Batavia blows by Geneva
It was all Batavia in its DuKane Conference dual wrestling match at Geneva Friday night.
Winning nine of the 12 competitive matches by falls, the Bulldogs beat the Vikings 73-3.
"Every time we face a conference rival, we have got to be ready for their best that they got and we had a really tough week of practice," said Batavia coach Scott Bayer. "We stressed the importance of going out aggressively and getting all the points we possibly can and our guys did that."
Tanner Oakes earned Batavia's first fall at 113. The freshman won his first varsity match with a pin at 1:03.
Teammate Alex Cruz needed all three periods to beat Preston Leake at 132, with a fall at 5:54. The senior trailed 5-2 after the first frame. He took the lead in the second period, 10-5 with an escape and two near falls.
"When you get a guy who you know you can break down and gets tired, you just got to go to your power position and for me that's on top," Cruz said. "That's where I love to go, especially in the third period. So I knew if threw my legs, I was going to get the turn."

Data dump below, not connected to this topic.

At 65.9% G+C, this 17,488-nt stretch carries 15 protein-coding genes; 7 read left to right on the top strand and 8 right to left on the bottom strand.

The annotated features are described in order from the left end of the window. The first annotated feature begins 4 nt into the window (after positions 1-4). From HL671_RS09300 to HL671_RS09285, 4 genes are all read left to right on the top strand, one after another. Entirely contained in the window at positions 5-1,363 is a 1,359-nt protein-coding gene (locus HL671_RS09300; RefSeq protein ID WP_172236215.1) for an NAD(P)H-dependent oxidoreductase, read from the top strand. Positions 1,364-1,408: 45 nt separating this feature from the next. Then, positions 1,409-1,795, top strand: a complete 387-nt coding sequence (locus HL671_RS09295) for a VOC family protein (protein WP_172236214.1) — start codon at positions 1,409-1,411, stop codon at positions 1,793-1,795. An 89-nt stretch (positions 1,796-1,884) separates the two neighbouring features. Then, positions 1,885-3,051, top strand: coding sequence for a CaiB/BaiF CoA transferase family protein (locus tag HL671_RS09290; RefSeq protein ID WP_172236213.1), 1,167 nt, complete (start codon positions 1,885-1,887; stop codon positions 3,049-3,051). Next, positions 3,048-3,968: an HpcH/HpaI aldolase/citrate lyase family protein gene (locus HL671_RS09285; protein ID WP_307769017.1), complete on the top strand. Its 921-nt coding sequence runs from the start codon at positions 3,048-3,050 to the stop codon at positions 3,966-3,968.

Ian Huck's 5-3 overtime win at 126 was the lone bright spot for Geneva.
Huck led his match against Reid Coyle 3-1 after the first two periods. Coyle tied it up in the third stanza, earning points for an escape and a Huck stall penalty. Huck only need 12 seconds in overtime to break the deadlock with a near pin.
"Ian is a very good wrestler and continues to get a lot better," Geneva coach Tom Chernich said. "He didn't look like he was wrestling his best match tonight. He never really got in trouble for being scored on, outside of giving up the stalling point and when he needed the takedown he was able to go right back and get it."
Bulldogs Mike Caliendo (138), Angel Cruz (152), Justin Major (160), Dart McGee (170), Adan Mendoza (195) and Brandon Alsip (285) all won by pins.
Batavia's Andy Posledni, who qualified for last year's state tournament, won the 145 match with a technical fall.
"My biggest concern right now is we are a little bit young and we put our head on the mat when we are down," Chernich said. "We aren't working hard to get that one point escape."